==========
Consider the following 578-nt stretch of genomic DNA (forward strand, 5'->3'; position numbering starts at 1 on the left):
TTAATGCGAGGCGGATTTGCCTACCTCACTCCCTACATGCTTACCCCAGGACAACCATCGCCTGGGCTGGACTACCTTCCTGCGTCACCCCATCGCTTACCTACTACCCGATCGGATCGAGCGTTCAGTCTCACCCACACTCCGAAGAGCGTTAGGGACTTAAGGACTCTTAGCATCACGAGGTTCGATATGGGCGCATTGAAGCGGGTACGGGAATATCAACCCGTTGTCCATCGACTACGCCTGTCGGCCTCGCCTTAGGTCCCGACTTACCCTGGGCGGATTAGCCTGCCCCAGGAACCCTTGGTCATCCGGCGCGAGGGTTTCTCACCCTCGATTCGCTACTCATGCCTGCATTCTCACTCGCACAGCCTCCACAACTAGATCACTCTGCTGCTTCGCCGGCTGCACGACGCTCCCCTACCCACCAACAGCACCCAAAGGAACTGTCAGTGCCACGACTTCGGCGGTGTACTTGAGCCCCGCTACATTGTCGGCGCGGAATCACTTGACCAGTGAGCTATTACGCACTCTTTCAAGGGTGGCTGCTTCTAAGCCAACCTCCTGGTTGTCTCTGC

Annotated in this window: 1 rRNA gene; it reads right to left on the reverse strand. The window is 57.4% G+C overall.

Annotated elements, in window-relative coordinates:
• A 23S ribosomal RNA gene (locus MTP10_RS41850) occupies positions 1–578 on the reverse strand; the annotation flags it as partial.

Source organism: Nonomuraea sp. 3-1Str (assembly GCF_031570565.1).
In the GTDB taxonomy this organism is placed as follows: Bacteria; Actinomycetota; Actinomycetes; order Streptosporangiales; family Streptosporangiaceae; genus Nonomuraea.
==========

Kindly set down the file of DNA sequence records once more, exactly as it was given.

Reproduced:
Consider the following 578-nt stretch of genomic DNA (forward strand, 5'->3'; position numbering starts at 1 on the left):
TTAATGCGAGGCGGATTTGCCTACCTCACTCCCTACATGCTTACCCCAGGACAACCATCGCCTGGGCTGGACTACCTTCCTGCGTCACCCCATCGCTTACCTACTACCCGATCGGATCGAGCGTTCAGTCTCACCCACACTCCGAAGAGCGTTAGGGACTTAAGGACTCTTAGCATCACGAGGTTCGATATGGGCGCATTGAAGCGGGTACGGGAATATCAACCCGTTGTCCATCGACTACGCCTGTCGGCCTCGCCTTAGGTCCCGACTTACCCTGGGCGGATTAGCCTGCCCCAGGAACCCTTGGTCATCCGGCGCGAGGGTTTCTCACCCTCGATTCGCTACTCATGCCTGCATTCTCACTCGCACAGCCTCCACAACTAGATCACTCTGCTGCTTCGCCGGCTGCACGACGCTCCCCTACCCACCAACAGCACCCAAAGGAACTGTCAGTGCCACGACTTCGGCGGTGTACTTGAGCCCCGCTACATTGTCGGCGCGGAATCACTTGACCAGTGAGCTATTACGCACTCTTTCAAGGGTGGCTGCTTCTAAGCCAACCTCCTGGTTGTCTCTGC

Annotated in this window: 1 rRNA gene; it reads right to left on the reverse strand. The window is 57.4% G+C overall.

Annotated elements, in window-relative coordinates:
• A 23S ribosomal RNA gene (locus MTP10_RS41850) occupies positions 1–578 on the reverse strand; the annotation flags it as partial.

Source organism: Nonomuraea sp. 3-1Str (assembly GCF_031570565.1).
In the GTDB taxonomy this organism is placed as follows: Bacteria; Actinomycetota; Actinomycetes; order Streptosporangiales; family Streptosporangiaceae; genus Nonomuraea.